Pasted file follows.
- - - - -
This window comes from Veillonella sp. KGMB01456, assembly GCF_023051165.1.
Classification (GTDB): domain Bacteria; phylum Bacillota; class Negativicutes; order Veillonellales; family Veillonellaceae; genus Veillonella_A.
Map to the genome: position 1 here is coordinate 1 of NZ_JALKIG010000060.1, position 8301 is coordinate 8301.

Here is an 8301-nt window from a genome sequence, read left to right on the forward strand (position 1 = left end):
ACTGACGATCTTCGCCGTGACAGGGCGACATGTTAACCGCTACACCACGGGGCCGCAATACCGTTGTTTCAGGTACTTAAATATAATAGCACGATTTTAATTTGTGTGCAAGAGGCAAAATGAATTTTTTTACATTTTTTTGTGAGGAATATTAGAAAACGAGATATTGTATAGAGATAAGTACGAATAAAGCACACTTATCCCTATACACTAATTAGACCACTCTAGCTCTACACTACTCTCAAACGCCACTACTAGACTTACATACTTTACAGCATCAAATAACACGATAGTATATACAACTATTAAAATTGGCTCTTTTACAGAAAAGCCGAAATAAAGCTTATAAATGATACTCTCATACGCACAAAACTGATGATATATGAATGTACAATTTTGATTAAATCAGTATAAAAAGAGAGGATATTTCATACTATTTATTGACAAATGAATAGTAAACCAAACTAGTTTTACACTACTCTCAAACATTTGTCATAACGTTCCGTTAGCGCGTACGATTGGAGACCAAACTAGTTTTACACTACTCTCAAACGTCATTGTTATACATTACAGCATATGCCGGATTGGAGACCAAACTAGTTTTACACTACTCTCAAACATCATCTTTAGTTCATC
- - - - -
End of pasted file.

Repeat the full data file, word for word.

This window comes from Veillonella sp. KGMB01456, assembly GCF_023051165.1.
Classification (GTDB): domain Bacteria; phylum Bacillota; class Negativicutes; order Veillonellales; family Veillonellaceae; genus Veillonella_A.
Map to the genome: position 1 here is coordinate 1 of NZ_JALKIG010000060.1, position 8301 is coordinate 8301.

Here is an 8301-nt window from a genome sequence, read left to right on the forward strand (position 1 = left end):
ACTGACGATCTTCGCCGTGACAGGGCGACATGTTAACCGCTACACCACGGGGCCGCAATACCGTTGTTTCAGGTACTTAAATATAATAGCACGATTTTAATTTGTGTGCAAGAGGCAAAATGAATTTTTTTACATTTTTTTGTGAGGAATATTAGAAAACGAGATATTGTATAGAGATAAGTACGAATAAAGCACACTTATCCCTATACACTAATTAGACCACTCTAGCTCTACACTACTCTCAAACGCCACTACTAGACTTACATACTTTACAGCATCAAATAACACGATAGTATATACAACTATTAAAATTGGCTCTTTTACAGAAAAGCCGAAATAAAGCTTATAAATGATACTCTCATACGCACAAAACTGATGATATATGAATGTACAATTTTGATTAAATCAGTATAAAAAGAGAGGATATTTCATACTATTTATTGACAAATGAATAGTAAACCAAACTAGTTTTACACTACTCTCAAACATTTGTCATAACGTTCCGTTAGCGCGTACGATTGGAGACCAAACTAGTTTTACACTACTCTCAAACGTCATTGTTATACATTACAGCATATGCCGGATTGGAGACCAAACTAGTTTTACACTACTCTCAAACATCATCTTTAGTTCATC